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Update: Apple HomePod’s ‘ring-gate’ disaster should be easy to avoid according to industrial designers

Update 19/02/18: Last week, reviewers discovered a problem with Apple’s HomePod, documenting that the smart speaker left white rings behind when removed. Industrial experts have now opened up about the matter, expressing their shock that the issue was not caught during testing but explaining that it should be relatively simple to fix.

A number of individuals expressed their disappointment towards Apple during an interview with Business Insider, with Microsoft and Ericsson product design expert Ignazio Moresco stating that “They didn’t test the product enough and in the right variety of circumstances, especially considering that a wood surface is a very likely support for the product.”

“This is sitting on a bookshelf. Is it going to work? Or are there going to be problems? A traditional consumer product company or a speaker company or a traditional Hi-Fi company is going to worry about that and think about those problems and have experience with it,” said Gregor Berkowitz, a product development consultant for various consumer electronics brands. “This shouldn’t be new for Apple but it is.”

Berkowitz has outlined that Apple will have to “re-tool” its manufacturing process to avoid such problems in the future as “silicone is manufactured using a different process than the other kinds of elastomer.”

This doesn’t help existing owners of the device, however, so a coaster might be in order. Luckily, the smart speaker is unlikely to be moved from one place to another frequently, so this should pose a minor issue at best.

Original Story:

Apple’s HomePod went on sale last week, with reviewers saying mostly great things about the device’s speaker quality and general functionality. Unfortunately, users of the smart speaker have noticed that it leaves distinct white rings behind when sat on wooden surfaces for a period of time.

The tech giant has acknowledged the problem, explaining that the “mild marks” are a reaction to the “vibration-dampening silicone base” and can happen to “any speaker” with the same coating. These marks will apparently fade after several days of the device no longer being placed in the same area, or alternatively, the less persistent rings can be removed with a little elbow grease.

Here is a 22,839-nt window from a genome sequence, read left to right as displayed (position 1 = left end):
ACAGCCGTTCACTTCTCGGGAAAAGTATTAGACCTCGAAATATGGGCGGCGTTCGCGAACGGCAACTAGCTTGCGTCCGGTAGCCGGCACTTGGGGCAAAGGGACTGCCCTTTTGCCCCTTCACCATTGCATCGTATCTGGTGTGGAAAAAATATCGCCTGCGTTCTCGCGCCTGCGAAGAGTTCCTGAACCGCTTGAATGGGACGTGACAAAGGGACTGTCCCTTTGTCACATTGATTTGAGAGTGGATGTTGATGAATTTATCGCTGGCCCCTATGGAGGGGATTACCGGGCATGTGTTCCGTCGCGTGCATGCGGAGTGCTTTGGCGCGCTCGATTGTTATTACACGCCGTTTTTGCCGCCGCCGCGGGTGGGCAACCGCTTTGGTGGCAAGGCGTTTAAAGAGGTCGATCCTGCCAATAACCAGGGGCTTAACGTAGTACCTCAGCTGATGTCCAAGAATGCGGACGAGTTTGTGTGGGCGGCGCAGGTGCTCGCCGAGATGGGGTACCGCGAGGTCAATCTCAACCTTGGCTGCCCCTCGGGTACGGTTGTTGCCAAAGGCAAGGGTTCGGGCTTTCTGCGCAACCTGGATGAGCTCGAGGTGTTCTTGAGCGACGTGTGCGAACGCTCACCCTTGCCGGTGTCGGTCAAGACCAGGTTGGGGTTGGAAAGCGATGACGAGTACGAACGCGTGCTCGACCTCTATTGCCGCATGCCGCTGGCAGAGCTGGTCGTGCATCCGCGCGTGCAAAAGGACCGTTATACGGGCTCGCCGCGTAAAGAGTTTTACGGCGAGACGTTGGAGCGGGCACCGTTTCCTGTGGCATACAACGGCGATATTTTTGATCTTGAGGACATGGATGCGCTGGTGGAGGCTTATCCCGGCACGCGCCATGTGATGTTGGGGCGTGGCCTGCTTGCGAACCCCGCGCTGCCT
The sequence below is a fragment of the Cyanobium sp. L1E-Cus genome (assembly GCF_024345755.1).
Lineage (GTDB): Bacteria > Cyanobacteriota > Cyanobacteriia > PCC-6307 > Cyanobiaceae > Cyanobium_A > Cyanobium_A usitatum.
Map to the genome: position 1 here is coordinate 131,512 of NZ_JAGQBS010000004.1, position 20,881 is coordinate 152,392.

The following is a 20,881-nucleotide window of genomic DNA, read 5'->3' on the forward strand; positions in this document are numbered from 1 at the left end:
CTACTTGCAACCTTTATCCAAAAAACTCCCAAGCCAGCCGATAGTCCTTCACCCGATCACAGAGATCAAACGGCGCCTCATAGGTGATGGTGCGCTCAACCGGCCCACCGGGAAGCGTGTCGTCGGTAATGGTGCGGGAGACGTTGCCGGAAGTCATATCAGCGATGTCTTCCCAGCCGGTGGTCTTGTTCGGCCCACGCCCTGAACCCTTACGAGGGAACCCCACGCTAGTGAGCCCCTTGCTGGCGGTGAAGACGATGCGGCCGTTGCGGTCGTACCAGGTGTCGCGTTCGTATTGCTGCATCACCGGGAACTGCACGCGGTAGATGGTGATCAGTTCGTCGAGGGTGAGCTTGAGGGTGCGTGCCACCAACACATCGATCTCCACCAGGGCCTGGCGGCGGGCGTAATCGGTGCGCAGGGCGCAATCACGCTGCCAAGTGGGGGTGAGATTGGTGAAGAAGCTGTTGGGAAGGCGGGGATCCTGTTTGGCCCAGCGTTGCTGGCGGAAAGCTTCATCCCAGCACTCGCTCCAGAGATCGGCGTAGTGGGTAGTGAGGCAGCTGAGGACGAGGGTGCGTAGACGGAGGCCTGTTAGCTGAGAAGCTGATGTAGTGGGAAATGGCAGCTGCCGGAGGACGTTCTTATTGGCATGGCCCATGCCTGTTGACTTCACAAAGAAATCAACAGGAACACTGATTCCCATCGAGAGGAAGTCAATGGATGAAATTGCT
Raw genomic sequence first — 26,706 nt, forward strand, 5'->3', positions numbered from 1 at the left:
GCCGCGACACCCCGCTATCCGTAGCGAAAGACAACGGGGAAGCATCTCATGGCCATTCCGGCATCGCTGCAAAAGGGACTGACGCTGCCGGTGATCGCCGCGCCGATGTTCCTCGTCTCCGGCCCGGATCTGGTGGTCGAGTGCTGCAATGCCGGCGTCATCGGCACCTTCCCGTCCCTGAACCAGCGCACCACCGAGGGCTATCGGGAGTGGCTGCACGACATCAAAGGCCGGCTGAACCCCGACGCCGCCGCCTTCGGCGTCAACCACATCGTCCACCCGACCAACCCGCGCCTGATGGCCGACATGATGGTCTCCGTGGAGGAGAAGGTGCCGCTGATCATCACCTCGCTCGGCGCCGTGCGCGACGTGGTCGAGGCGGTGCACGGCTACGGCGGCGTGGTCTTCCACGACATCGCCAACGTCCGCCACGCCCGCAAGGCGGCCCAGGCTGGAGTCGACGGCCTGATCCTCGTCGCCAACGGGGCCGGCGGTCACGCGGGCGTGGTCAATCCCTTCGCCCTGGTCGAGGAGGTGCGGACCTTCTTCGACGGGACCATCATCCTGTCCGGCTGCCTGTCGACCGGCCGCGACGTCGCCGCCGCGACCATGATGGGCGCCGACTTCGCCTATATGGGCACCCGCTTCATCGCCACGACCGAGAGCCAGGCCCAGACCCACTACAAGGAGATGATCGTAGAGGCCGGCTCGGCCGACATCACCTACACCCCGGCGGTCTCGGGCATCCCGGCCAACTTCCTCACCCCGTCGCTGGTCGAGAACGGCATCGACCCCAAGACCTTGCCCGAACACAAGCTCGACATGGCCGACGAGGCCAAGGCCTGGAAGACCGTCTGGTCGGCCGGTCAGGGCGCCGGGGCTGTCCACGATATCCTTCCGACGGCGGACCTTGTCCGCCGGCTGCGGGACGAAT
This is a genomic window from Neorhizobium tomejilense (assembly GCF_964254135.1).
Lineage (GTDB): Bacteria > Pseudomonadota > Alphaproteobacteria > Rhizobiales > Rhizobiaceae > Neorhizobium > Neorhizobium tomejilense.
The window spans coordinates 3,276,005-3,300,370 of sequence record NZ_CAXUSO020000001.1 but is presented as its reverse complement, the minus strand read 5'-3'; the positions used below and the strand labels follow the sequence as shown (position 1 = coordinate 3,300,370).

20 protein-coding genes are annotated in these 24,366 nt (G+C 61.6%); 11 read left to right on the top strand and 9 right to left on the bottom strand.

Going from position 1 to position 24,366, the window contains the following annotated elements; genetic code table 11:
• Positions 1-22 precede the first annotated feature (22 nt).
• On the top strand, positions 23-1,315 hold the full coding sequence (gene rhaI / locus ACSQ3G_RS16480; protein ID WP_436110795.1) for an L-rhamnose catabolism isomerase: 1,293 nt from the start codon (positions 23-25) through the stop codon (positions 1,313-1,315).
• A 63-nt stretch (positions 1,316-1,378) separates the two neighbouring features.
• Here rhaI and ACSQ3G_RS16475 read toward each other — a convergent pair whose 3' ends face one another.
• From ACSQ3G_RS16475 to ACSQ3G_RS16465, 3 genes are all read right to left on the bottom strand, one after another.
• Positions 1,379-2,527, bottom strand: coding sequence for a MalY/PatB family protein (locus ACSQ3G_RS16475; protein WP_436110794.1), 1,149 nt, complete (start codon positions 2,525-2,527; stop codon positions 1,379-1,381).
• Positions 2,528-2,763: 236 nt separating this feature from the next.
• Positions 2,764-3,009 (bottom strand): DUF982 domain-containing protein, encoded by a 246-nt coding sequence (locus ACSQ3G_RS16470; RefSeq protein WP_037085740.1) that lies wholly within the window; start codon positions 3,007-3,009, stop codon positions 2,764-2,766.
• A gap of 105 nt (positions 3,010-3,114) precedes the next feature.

Apple states that the cause of the issues comes from “oils diffusing between the silicone base and the table surface, and will often go away after several days when the speaker is removed from the wooden surface.”

“Wiping the surface gently with a soft damp or dry cloth may remove the marks,” it continues. “If marks persist, clean the surface with the furniture manufacturer’s recommended cleaning process. If you’re concerned about this, we recommend placing your HomePod on a different surface.”

While the folks over at The Inquirer didn’t have such a bad time removing the white rings left by their device, Wirecutter’s and Pocket-Lint’s marks were much more persistent, fading but never full disappearing. Some users are worried that the stain won’t ever fade, ultimately destroying the furniture on which it’s placed.

It’s safe to say that some users are in an uproar that this wasn’t common knowledge like Apple is shrugging it off to be, and that they shouldn’t have to buy extra materials to stop a £320 ($350) piece of technology from destroying their home.

Needless to say, Apple isn’t wrong in that this is a common problem among devices with the same silicone base. Owners of Amazon’s Echo Dot have reported similar experiences in the past, suggesting a coaster as the only true solution to the problem.

KitGuru Says: Unfortunately, as decorative as smart speakers can be, it’s wise to be weary on how you will display it in your home so as to avoid destroying furniture. I know I wouldn’t be best pleased having to fork out double the cost to replace the table or desk it sat on.

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